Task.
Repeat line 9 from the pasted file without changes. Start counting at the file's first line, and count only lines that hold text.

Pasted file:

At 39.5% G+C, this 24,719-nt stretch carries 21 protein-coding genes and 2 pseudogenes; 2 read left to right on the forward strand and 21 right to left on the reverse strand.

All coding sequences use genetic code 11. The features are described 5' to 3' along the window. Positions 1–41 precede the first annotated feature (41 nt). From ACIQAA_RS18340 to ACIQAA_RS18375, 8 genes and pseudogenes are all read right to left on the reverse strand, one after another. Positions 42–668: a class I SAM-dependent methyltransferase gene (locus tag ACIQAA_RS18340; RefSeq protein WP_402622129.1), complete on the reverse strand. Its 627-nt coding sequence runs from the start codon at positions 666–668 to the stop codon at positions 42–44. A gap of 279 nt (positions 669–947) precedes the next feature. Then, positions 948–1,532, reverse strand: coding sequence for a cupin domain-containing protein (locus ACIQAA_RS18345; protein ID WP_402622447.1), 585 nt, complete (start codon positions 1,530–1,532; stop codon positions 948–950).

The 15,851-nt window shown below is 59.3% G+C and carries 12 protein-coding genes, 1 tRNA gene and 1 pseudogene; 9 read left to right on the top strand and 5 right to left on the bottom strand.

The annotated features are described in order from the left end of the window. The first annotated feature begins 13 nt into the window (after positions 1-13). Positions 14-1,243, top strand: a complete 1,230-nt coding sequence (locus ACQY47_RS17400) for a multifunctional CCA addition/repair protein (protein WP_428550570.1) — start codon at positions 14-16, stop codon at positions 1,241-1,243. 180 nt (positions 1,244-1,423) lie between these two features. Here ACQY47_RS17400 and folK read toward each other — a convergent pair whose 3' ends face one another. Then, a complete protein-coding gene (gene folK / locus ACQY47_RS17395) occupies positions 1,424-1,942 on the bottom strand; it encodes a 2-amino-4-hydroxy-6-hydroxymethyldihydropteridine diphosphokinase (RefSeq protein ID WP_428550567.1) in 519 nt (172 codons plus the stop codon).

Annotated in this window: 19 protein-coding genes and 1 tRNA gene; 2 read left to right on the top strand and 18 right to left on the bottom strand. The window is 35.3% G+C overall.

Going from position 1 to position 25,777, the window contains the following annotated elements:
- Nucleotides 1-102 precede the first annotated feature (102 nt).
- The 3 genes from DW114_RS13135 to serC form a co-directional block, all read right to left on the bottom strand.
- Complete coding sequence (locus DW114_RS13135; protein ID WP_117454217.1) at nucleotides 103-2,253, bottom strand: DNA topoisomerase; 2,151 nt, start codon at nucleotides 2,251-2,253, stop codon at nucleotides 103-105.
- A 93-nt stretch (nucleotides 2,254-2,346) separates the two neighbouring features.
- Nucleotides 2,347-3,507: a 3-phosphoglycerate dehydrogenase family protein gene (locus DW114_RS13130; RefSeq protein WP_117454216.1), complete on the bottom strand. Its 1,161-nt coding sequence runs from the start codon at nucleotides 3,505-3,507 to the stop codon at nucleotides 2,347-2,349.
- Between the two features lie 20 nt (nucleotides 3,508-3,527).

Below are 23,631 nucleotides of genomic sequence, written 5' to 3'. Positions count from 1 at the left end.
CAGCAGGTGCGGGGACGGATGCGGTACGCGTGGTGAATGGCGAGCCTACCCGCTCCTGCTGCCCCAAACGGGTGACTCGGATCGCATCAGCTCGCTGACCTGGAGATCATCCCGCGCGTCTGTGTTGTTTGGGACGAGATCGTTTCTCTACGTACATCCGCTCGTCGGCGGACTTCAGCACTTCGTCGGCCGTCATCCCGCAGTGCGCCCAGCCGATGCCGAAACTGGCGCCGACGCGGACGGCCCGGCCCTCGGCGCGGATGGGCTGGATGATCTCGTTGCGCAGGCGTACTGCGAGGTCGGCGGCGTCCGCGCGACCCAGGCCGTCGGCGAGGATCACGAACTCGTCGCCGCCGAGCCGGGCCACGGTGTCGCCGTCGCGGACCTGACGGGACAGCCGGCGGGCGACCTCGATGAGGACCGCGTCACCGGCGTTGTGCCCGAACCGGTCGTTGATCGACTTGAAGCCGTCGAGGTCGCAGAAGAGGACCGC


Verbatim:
- Complete coding sequence (locus DW114_RS13135; protein ID WP_117454217.1) at nucleotides 103-2,253, bottom strand: DNA topoisomerase; 2,151 nt, start codon at nucleotides 2,251-2,253, stop codon at nucleotides 103-105.